# Math Help - Finding the domain

1. ## Finding the domain

Hello,
I was asked to find the domain of this function
f(x)= $\frac{1}{{\sqrt {x^2 + x + 1} }}
$
. So far I cannot factor out the denominator. I know that the denominator cannot be = 0,
but I am not able to find the x value where

$
\sqrt {x^2 + x + 1} > 0
$

Can someone tell me if there is a domain or domains in this function? Thank you for the help.

2. Originally Posted by Mathlv
Hello,
I was asked to find the domain of this function
f(x)= $\frac{1}{{\sqrt {x^2 + x + 1} }}
$
. So far I cannot factor out the denominator. I know that the denominator cannot be = 0,
but I am not able to find the x value where

$
\sqrt {x^2 + x + 1} > 0
$

Can someone tell me if there is a domain or domains in this function? Thank you for the help.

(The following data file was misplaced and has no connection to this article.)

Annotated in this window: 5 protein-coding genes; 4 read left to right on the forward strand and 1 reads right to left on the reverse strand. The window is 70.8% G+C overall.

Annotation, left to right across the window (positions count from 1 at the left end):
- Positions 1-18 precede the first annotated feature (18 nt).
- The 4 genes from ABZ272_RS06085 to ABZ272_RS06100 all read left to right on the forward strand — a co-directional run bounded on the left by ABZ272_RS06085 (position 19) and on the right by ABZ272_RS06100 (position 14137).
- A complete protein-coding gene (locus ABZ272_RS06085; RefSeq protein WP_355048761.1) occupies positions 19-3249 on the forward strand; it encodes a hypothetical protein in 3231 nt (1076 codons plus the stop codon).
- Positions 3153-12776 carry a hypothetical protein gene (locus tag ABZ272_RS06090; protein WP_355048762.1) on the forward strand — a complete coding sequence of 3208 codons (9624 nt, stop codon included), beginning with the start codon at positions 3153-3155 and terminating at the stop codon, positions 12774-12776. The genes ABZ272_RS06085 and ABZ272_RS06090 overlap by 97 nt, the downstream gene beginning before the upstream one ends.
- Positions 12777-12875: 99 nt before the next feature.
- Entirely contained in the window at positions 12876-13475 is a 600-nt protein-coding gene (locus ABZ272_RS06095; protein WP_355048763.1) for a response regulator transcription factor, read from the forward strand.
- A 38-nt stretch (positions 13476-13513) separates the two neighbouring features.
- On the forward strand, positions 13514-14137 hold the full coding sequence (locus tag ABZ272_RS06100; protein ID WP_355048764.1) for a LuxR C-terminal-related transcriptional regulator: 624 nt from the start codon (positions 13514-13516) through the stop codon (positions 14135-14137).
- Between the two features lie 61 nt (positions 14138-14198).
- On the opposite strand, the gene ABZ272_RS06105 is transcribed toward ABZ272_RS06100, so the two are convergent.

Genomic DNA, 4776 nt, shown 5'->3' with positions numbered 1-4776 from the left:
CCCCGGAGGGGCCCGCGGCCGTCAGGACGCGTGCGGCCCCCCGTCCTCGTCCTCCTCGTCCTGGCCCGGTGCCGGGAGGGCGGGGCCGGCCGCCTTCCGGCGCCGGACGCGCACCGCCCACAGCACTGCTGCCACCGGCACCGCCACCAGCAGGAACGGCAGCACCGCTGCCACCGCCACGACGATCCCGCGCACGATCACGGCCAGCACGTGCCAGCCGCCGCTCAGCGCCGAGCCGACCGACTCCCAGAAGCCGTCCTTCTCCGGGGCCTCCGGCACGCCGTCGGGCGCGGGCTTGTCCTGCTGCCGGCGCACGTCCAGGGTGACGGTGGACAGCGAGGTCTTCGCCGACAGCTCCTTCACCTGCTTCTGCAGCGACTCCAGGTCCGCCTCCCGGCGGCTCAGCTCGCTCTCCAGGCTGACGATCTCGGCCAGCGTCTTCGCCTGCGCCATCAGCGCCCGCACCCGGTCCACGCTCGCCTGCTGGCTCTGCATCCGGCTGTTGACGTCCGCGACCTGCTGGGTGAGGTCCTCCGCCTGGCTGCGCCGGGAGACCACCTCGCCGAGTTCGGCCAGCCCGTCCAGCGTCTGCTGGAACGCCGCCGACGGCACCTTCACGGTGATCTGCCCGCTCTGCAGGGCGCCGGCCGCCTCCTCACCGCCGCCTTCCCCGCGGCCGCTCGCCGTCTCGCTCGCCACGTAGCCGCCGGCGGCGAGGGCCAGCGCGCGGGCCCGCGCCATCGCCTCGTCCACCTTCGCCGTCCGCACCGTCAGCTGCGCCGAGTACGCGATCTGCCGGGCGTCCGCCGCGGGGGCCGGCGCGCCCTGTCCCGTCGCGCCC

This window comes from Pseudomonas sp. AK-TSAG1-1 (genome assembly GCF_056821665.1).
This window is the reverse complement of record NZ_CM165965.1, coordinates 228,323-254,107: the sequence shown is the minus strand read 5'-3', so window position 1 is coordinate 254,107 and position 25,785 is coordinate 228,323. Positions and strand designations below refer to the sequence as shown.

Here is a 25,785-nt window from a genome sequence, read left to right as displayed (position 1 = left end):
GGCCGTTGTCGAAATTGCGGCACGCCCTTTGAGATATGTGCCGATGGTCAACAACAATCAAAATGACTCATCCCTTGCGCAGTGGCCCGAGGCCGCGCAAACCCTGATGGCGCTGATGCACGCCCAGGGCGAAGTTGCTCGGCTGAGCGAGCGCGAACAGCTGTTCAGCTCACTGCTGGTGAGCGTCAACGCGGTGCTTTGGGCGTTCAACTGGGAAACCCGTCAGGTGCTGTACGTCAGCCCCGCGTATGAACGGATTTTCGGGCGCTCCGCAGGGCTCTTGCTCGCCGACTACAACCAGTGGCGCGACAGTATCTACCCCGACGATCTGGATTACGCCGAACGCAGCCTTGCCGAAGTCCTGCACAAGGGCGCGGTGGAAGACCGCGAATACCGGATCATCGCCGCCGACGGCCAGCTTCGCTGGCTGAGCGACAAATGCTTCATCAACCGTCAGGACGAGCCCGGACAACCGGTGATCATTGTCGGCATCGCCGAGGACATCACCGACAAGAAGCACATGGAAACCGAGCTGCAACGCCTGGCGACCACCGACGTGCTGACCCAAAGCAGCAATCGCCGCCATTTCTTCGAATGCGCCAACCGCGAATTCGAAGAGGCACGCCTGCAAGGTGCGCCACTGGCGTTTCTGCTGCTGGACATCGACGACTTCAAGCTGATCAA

You have a mistake.
Inside the root must be bigger than the zero.
not the root itself.
Actually, It will give the same result, but the correct thing is taking inside root bigger than zero.
$x^2+x+1 > 0$
Complete the square, to get:

$(x+\frac{1}{2})^2+\frac{3}{4}>0$

$(x+\frac{1}{2})^2>-\frac{3}{4}$

Which is true for all values of x
since any squared things is bigger than or equal to zero.
Hence: The domian is $R=(-\infty,\infty)$

3. Another way is to go to discriminant of the quadratic equation. Clearly this is negative, then the associated parabola takes only positive values and it follows that the domain is all real

4. x>sqrt(3)/2-1/2 should be the answer.
make a square by introducing a (1/2)^2 into the expression. then u should get the following intermediate stepx+1/2)^2>3/4.

5. Originally Posted by Pulock2009
It should be ${\color{red}-}\frac{3}{4}$.